For those of you with vinyl music collections, making the transition to digital music can be frustrating and expensive. You could purchase digital versions of your albums from online music retailers such as iTunes, eMusic, or Amazon--but who likes paying for music they already own? Another option would be to transfer your analog recordings to your computer using a turntable, phono preamp, audio card, and editing software. The gear required for digitizing your own records can be expensive and cumbersome, however, making all-in-one USB turntable solutions such as the Ion TTUSB10 ($199) seem very attractive.
As a company, Ion (a division of Numark) makes several all-in-one USB turntables, including the entry-level TTUSB05, and their original, the TTUSB. Generally, Ion's turntables are aimed at an audience concerned more with price than performance. That said, Ion's products offer a great value and borrow heavily from Numark's reliable, high-end designs.
The Ion TTUSB10 is a full-size turntable with a hinged, clear-plastic lid and four shock-resistant rubber feet. With the lid closed, the entire turntable measures 6 inches tall, 17 inches wide, and 15 inches deep. Aside from the TTUSB10's metal tone-arm mechanism, the majority of the turntable is constructed from a lightweight metallic plastic (including the platter).
The top of Ion TTUSB10 features a power switch, an oversize start/stop control, a 3.5mm auxiliary input jack, and two buttons for switching between 33rpm and 45rpm modes. If you do find yourself recording 45s, Ion includes a black-plastic 45 record adapter with the turntable. Noticeably absent from the top of the TTUSB10 is a fine pitch adjustment control, common on professional DJ turntables.
On the back of the Ion TTUSB10, you'll find the attached RCA and power cables, as well as a USB jack, a line/phono switch, and a knob for gain control. We wish that the TTUSB10's power and audio cables were swappable instead of attached, but we understand that the audience for this turntable will probably appreciate ease of use over ease of repair. On the upside, all of the tone-arm components (cartridge, needle, headshell, and counterbalance) are seemingly standard and easily replaceable.
The Ion TTUSB10 is a relatively basic turntable. When compared to a seriously tricked-out modern turntable such as the Numark TTX1, the TTUSB10 seems rather bland. The good news is that the TTUSB10's lack of fancy frills offers technophobes and klutzes fewer things to screw up. In today's age of push-button simplicity, the intricacies of a turntable can be intimidating. For these users, the straightforward features of the Ion TTUSB10 will be seen as a value--not a detraction. Demanding users, however, will find the TTUSB10's features limiting. At around $200, the TTUSB10 is not the cheapest option on the market, and we would like to have seen Ion include a pitch adjustment, a headphone output, a 78rpm mode, and an RCA input. Without these extra features, there's little reason to choose the TTUSB10 over the less-expensive TTUSB05, except for the turntable's better looking, beefier design and minijack recording input.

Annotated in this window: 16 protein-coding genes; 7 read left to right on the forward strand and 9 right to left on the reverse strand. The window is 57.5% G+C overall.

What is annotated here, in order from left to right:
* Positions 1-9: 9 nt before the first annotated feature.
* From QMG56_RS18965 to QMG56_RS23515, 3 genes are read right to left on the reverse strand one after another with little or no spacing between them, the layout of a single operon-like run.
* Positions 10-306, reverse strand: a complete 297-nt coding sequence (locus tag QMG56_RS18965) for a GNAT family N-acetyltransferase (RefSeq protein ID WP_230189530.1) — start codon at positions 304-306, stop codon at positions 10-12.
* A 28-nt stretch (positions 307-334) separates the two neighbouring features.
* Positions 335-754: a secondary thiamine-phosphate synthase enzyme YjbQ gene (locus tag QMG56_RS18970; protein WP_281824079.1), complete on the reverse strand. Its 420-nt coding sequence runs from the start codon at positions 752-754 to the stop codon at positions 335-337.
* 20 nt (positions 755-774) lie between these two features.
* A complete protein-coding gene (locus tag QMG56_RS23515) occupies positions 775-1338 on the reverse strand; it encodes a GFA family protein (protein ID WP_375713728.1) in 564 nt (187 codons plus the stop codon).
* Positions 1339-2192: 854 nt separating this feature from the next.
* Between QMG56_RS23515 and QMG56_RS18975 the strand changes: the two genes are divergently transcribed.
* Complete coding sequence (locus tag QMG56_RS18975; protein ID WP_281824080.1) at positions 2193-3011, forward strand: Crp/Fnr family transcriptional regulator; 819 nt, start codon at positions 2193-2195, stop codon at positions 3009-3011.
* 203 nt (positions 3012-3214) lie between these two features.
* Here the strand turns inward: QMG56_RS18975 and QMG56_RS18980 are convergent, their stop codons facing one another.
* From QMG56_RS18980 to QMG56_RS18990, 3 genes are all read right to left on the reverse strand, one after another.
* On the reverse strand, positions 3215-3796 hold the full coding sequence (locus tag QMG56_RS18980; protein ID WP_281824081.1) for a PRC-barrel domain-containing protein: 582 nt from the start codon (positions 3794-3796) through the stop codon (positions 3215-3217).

The TTUSB10 is not the best turntable we've ever used, but it's still a solid value for the price. Our major complaint is Ion's use of an all-plastic turntable platter. As a material, plastic is inherently prone to warping over time, making it a less-than-ideal playing surface for a music medium that depends on flatness. The TTUSB10's platter also lacks the traditional strobe pattern used to verify a record's actual speed on many professional-grade turntables. If the TTUSB10 were simply a budget consumer turntable, then the lack of fine pitch adjustment or a strobe pattern wouldn't be troubling. Considering that the TTUSB10 is meant to be used as a means to accurately archive your music collection, however, the lack of pitch calibration is a drawback.
We found the sound and recording quality of the TTUSB10 to be more than adequate for the average user. We were frustrated by the bundled software, however, finding the included basic software (EZ Vinyl Converter) a little too basic, while the advanced software (Audacity) was too complex. Spending some extra money for a full-featured vinyl recording program such as Cakewalk Pyro is a worthwhile expense.
While we recommend the TTUSB10 as an attractive, inexpensive way for people to digitize their old records, users who are less concerned with style should consider the less-expensive Ion TTUSB05. If you're really looking to invest in a high-quality vinyl-ripping solution with all the trimmings, consider buying components separately or spending more for the Stanton T.90.